Rashomon in the middle east: Clashing narratives, images, and frames in the Israeli-Palestinian conflict

Arie M. Kacowicz*

*Corresponding author for this work

Research output: Contribution to journalReview articlepeer-review

20 Scopus citations


This article presents the contending narratives of the failure of the Israeli-Palestinian peace process. The narratives refer to the 'Oslo' peace process of 1993-2000, the negotiations at Camp David (July 2000) and Taba (January 2001), and the ongoing asymmetrical war between Israel and the Palestinians since September 2000. They encompass the 'official' social reconstructions of how the Israeli government and the Palestinian Authority (PA) and the PLO present the facts and interpret the attitudes of both parties. Moreover, those narratives are almost identical in their logic, though diametrically opposed to each other. Each party blames, totally and unconditionally, the failure of the peace process upon the malign intentions of political destruction and annihilation of the other. The rationale for the paper is that narratives, which are 'stories with a plot', do matter, since they shape our identity and our norms, which are crucial components of our reconstruction of social reality. In other words, narratives help to recreate self-perpetuating processes of wishful thinking and self-fulfilling prophecies by providing us with a moral and practical justification, ex post facto, for our acts.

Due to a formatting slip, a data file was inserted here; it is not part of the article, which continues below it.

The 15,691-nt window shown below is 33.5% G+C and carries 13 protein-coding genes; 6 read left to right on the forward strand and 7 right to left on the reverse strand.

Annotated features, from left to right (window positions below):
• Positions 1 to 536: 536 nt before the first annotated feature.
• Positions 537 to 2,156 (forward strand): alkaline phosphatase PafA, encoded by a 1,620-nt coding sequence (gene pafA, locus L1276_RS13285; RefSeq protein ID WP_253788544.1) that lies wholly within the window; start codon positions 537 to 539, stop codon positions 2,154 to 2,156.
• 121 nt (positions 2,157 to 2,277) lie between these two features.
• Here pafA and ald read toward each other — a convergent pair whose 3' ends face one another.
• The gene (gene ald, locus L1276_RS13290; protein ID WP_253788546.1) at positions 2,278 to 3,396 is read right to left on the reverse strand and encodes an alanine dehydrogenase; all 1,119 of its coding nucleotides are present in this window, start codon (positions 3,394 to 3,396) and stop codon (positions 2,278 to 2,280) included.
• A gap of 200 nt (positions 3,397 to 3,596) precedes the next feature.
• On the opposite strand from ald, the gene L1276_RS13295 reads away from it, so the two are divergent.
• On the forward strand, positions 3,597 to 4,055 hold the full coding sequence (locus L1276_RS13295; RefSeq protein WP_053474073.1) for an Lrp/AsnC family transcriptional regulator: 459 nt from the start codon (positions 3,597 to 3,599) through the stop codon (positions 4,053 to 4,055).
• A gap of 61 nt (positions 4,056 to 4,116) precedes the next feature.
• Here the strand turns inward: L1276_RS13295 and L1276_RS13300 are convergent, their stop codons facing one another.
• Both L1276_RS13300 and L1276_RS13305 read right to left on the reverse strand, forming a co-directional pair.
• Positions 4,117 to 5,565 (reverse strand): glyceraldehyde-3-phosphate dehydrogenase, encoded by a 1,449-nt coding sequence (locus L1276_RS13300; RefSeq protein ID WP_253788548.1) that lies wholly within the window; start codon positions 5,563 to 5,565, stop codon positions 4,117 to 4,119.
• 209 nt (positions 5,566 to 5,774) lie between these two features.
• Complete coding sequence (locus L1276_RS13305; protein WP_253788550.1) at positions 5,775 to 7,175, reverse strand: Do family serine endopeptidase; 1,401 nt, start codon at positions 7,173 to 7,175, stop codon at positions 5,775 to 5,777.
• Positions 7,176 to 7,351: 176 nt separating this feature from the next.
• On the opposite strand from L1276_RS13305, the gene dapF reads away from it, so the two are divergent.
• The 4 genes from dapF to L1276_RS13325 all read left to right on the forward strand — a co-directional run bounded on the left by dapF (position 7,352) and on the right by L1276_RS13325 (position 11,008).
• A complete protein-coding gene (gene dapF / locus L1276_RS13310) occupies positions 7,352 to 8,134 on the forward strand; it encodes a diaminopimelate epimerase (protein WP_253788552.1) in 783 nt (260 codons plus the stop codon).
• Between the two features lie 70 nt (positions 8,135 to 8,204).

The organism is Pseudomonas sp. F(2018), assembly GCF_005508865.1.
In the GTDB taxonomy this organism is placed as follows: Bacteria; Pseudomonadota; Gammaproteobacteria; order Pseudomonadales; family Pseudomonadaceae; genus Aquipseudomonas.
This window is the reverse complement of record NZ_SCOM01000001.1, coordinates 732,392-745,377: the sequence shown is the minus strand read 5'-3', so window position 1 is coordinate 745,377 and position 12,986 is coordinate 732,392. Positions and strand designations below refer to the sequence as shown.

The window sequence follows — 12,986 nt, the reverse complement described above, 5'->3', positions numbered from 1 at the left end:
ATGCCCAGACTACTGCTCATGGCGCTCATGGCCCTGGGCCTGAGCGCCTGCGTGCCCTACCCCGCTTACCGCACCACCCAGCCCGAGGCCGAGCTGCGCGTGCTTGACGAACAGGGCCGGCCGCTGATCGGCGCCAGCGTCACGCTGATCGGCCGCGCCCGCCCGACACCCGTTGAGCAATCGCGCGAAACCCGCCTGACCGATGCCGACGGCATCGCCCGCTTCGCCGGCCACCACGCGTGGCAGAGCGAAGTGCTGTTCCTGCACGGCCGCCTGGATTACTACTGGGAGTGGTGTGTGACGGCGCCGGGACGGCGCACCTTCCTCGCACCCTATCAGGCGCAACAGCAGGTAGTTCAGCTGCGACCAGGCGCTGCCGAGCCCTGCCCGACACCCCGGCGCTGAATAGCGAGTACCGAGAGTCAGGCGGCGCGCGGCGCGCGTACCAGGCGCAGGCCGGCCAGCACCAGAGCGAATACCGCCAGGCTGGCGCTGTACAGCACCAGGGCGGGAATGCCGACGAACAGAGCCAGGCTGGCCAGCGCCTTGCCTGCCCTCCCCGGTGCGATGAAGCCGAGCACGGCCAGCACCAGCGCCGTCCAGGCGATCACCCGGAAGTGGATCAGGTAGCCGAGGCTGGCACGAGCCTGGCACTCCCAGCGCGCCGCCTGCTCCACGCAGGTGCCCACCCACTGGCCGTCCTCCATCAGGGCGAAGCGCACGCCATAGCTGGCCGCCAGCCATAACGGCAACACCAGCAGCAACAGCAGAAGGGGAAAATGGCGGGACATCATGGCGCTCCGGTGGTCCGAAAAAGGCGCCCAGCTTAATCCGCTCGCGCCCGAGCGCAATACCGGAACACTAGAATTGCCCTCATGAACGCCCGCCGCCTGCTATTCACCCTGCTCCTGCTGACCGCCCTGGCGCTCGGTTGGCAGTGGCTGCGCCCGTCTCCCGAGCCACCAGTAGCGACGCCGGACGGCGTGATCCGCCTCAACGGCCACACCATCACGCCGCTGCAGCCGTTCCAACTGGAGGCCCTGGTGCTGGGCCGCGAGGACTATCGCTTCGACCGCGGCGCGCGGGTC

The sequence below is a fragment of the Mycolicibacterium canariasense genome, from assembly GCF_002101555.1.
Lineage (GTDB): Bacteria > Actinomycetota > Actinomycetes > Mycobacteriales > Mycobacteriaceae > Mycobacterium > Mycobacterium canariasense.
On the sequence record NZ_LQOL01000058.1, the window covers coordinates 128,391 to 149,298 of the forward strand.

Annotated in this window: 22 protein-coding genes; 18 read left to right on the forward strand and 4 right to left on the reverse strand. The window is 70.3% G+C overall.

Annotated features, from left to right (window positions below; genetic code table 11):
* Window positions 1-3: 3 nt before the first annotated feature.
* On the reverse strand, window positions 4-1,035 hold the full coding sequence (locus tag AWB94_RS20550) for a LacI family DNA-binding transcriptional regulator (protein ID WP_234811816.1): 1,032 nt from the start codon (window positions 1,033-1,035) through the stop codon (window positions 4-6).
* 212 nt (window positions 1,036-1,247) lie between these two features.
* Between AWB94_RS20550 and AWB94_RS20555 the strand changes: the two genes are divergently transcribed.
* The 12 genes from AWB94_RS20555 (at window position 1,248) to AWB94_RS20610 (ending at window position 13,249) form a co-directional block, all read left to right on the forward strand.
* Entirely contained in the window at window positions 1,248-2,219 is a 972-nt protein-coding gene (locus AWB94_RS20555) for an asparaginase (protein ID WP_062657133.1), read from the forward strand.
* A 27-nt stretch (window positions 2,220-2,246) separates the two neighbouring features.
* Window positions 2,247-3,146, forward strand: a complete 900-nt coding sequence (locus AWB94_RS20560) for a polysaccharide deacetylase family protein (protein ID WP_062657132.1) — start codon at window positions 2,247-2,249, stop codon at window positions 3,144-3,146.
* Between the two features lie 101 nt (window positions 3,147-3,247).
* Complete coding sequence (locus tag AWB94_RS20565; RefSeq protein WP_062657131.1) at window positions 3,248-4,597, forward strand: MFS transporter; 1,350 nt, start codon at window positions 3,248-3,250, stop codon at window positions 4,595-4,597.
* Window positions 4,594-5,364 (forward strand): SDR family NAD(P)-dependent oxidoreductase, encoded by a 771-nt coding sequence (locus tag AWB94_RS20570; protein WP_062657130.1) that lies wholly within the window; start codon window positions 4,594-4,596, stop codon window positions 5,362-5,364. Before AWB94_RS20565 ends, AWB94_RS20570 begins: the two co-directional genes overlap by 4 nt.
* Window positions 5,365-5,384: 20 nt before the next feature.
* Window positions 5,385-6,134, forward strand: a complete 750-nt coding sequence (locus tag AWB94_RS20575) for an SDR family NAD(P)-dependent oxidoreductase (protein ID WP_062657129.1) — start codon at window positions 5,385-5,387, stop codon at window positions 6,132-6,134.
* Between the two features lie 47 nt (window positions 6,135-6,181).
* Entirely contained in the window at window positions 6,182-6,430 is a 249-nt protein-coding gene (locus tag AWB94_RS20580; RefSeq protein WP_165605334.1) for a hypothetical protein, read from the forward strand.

Original languageAmerican English
Pages (from-to)343-360
Number of pages18
JournalCooperation and Conflict
Issue number3
StatePublished - Sep 2005


  • Israeli-Palestinian conflict
  • Narratives and images
  • Oslo process (1993-2001)
  • Second intifada (2001-2004)


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